Oliver and Ken Decroo, 1982, Wild Animal Training Center
I met Oliver in 1982. He was full grown male chimpanzee that you took very seriously. He had been billed as a humanzee (half-human and half-Chimp) but I always believed him to be a chimp. He was unusual just the same. He walked bipedally most of the time. While chimps will walk upright some of the time, I had never known one to do it naturally and all of the time. Other chimps feared him and most trainers chose not to work him but for whatever reason, he and I had a special bond.
The photo above is Oliver doing what he loved the most, running with me out of his cage. Oliver and the mystery surrounding his past inspired me to write, Almost Human. I am working on the sequel, More Than Human, were Oliver still plays a larger than life role.
Photo by Gail Fisher, LA Times, 1980
It is really gratifying to be contacted by so many readers (many are fellow writers) requesting the background story on Almost Human. As a writer, it is a humbling experience to realize your work is reaching out beyond the private and often lonely effort of putting the words on the page.
Recently, I received an email from a reader in Russia (Russia!) who asked where I got the inspiration for Chapter 3, Lester and Girlie. That chapter is based on someone I knew years ago when I worked in the motion picture business who had a unique relationship with an aging chimp. He was an animal trainer in his late seventies or so. The old man and chimp were a real odd couple, who I enjoyed visiting from time to time.
I have been working diligently on the sequel to Almost Human.
Finally, I’m close to finishing More Than Human. Over the last six months, personal matters side-tracked my progress—well sort of. So, I’ve set a goal of a thousand words a day no matter what. I’m pleased to say it is working. I am several weeks into this endeavor.
Writers, write. Continue reading
sBook Signing at Hot Shots Coffee House
I was honored to do two book signings in my hometown this last weekend. I wondered what it would be like to personally know many of the attendees believing that in most cases you can never be a prophet in your own land. Many of my signings on the tour were very successful with large numbers coming out who had already read, Almost Human. I wondered if this would be the case in my hometown.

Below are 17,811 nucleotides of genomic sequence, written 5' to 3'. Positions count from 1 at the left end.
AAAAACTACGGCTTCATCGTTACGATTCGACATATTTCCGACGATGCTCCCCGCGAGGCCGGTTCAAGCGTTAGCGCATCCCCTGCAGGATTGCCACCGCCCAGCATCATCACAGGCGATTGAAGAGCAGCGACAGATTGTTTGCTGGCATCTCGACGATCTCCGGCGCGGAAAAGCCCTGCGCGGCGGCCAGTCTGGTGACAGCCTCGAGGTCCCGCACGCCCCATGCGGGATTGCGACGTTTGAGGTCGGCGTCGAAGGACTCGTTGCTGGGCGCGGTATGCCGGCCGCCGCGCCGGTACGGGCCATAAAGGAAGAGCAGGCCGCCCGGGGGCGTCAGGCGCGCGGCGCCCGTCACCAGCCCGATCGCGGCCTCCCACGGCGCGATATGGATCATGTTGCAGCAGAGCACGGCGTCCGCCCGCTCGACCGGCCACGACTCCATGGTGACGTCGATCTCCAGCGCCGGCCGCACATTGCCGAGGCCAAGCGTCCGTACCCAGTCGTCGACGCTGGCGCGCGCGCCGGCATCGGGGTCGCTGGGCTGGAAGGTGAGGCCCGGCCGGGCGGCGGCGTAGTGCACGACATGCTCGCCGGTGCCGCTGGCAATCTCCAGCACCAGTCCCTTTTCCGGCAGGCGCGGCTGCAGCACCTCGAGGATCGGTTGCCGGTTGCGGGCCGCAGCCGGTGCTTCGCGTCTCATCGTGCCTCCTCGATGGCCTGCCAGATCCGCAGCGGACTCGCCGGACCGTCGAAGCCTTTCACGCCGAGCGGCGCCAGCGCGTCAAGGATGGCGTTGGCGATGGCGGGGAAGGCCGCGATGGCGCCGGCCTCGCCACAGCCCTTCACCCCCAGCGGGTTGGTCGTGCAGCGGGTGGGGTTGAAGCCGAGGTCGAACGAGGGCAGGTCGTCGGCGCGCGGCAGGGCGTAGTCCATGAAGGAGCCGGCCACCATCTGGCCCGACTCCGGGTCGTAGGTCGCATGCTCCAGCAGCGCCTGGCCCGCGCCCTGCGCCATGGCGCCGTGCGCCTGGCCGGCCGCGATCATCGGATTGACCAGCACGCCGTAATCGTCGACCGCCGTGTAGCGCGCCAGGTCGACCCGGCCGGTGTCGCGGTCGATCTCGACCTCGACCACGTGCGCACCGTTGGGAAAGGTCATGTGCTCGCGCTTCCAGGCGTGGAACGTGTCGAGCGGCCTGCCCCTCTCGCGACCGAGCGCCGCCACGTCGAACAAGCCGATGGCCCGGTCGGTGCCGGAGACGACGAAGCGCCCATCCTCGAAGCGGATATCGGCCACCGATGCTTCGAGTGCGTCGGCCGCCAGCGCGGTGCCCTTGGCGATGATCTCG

At both events, I was pleasantly surprised by the size of the turnout and number of readers. I mentioned in a previous posting some lessons I had learned from my first book signing. Well, here’s another reason to do these personal appearances. You never know who you might meet.
The two I did this last weekend were both at coffee shops, Hot Shots Coffee House and The Tea and Coffee Exchange. They are excellent businesses in my hometown area of Lake Arrowhead, California. I highly recommend both!
While many of the people who attended were locals who I knew, some brought friends who I’d never met. While some bought books for which I’m grateful, others turned out to be beneficial contacts to promote my book. One was a fellow author who invited me to speak at a local writers’ group I’ve been trying to contact for a considerable time; another, was a producer of a TV program that might feature my book.
So the new lesson I’ve learned is book signings are not about selling books so much as making a personal connection with people who might help you grow your book. These people are your readers or potential readers who will have a stronger connection to you and your work by meeting face to face. That is how loyalty is built.
I will never complain to my wife, Tammy, again about doing one of these events again!
SOLD OUT! Many Thanks to all who ordered advanced copies. My publisher should have them to me in the next 14 days. I will autograph them and send them out with a private invitation to the release party. Copies can be ordered from Amazon, etc. THANKS!